Dr. Lance Dodes warned that things were going to get worse under President Donald Trump in 2017. That’s precisely what happened.
“Is that what we’re seeing this week?” MSNBC host Lawrence O’Donnell asked the psychiatrist.
“Absolutely. Donald Trump, because he has a fundamental need to be all-powerful and all loved, can’t stand challenges,” Dr. Dodes said. “And the nature of democracy is that it challenges people. We have more than one opinion. So the more — it was predictable once he got into a position where people would challenge him, there are two parties, he would become more unhinged.
Wednesday’s press availability on the White House South Lawn showed exactly that, he explained.
“As you watched him respond to people, the more they challenged him, the more he ranted,” Dr. Dodes continued. “He stopped responding to the questions, and instead, he started to talk about how people were agents of fake news. He said that they would go out of business soon. They would die…This is the same kind of thing that he did when he was a candidate when he suggested someone protesting at his campaign rally be taken out and beaten up.”
The psychiatrist explained that Trump can’t handle when people disagree with him.
“The more he is challenged, the more he can’t stand anything that disagrees with him, and the more you challenge him, the more unhinged he becomes, the more paranoid, and the more violent, potentially,” he said.
O’Donnell asked about the strange relationship between the president and Kim Jong Un, who the president has said he’s fallen in love with.
“He doesn’t really love anyone except himself,” Dr. Dodes explained. “That’s not a slur, that’s a psychological fact. People like him are about him. And we see this not only with the North Korean leader but with all the people he surrounded himself for most of his life who are now recognized as criminals. As long as they stay loyal to him, he loves them. As soon as they challenge him, as soon as they disagree, then they’re terrible people.”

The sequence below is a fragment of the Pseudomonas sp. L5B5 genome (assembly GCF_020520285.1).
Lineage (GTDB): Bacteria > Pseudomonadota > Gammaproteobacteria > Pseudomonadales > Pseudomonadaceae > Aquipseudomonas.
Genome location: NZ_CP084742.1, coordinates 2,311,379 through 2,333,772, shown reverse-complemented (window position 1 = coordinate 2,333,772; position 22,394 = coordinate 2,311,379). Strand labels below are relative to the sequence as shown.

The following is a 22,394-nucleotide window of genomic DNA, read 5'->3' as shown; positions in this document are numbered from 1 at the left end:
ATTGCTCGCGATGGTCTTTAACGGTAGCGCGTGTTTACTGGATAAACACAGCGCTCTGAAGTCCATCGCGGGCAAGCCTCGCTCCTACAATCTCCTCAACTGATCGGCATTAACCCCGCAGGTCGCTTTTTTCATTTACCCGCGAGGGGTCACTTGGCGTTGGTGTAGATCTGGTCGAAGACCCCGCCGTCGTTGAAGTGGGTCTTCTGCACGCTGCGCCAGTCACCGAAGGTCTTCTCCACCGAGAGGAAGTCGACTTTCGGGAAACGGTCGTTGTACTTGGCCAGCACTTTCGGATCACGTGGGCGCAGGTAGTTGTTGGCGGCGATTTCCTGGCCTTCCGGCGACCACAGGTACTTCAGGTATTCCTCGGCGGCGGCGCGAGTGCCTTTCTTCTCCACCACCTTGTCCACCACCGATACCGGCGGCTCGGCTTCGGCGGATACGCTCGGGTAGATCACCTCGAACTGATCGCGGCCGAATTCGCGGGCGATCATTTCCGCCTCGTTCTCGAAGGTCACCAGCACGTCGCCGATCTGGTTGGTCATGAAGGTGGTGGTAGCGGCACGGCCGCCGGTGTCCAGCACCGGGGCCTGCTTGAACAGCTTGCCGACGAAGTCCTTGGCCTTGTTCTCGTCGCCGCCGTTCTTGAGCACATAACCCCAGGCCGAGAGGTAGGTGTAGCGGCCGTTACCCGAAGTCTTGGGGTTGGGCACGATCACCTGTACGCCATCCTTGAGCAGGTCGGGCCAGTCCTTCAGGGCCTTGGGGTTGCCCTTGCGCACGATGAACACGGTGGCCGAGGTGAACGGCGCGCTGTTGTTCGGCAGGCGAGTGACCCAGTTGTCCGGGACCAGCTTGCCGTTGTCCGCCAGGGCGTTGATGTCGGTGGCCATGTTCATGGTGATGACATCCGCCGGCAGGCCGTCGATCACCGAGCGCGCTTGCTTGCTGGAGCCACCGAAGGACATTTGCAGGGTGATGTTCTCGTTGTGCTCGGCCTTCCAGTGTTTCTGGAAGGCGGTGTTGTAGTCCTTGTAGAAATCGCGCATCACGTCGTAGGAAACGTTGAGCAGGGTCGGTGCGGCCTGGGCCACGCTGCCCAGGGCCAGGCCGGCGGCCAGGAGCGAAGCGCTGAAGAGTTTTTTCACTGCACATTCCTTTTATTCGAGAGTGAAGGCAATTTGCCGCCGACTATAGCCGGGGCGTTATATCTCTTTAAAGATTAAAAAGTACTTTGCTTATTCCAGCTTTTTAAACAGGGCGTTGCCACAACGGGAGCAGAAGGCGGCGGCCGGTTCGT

That situation is playing out with former top aide Anthony Scaramucci, who spoke glowingly about Trump for years and even published a book about the great work he’d done. Yet, the moment Scaramucci challenged something Trump said, the honeymoon was over.
“He never loved him, he only used him,” Dr. Dodes said about Kim, though it could have been applied to anyone Trump has had a falling out with. “If he’s not useful to him, he stops loving him. That’s part of the essential emptiness of Donald Trump. He doesn’t have real relationships with people. Maybe his personal family, we don’t know about that. But you can see that he discards anyone who doesn’t fit his personal needs, which makes him unable to really relate to our allies as well as our enemies.”
When it comes to Trump’s look toward the heavens as he bragged about being “the chosen one,” Dr. Dodes explained it was just another example of grandiosity and that there are many people in public life that have a grandiose sense of self.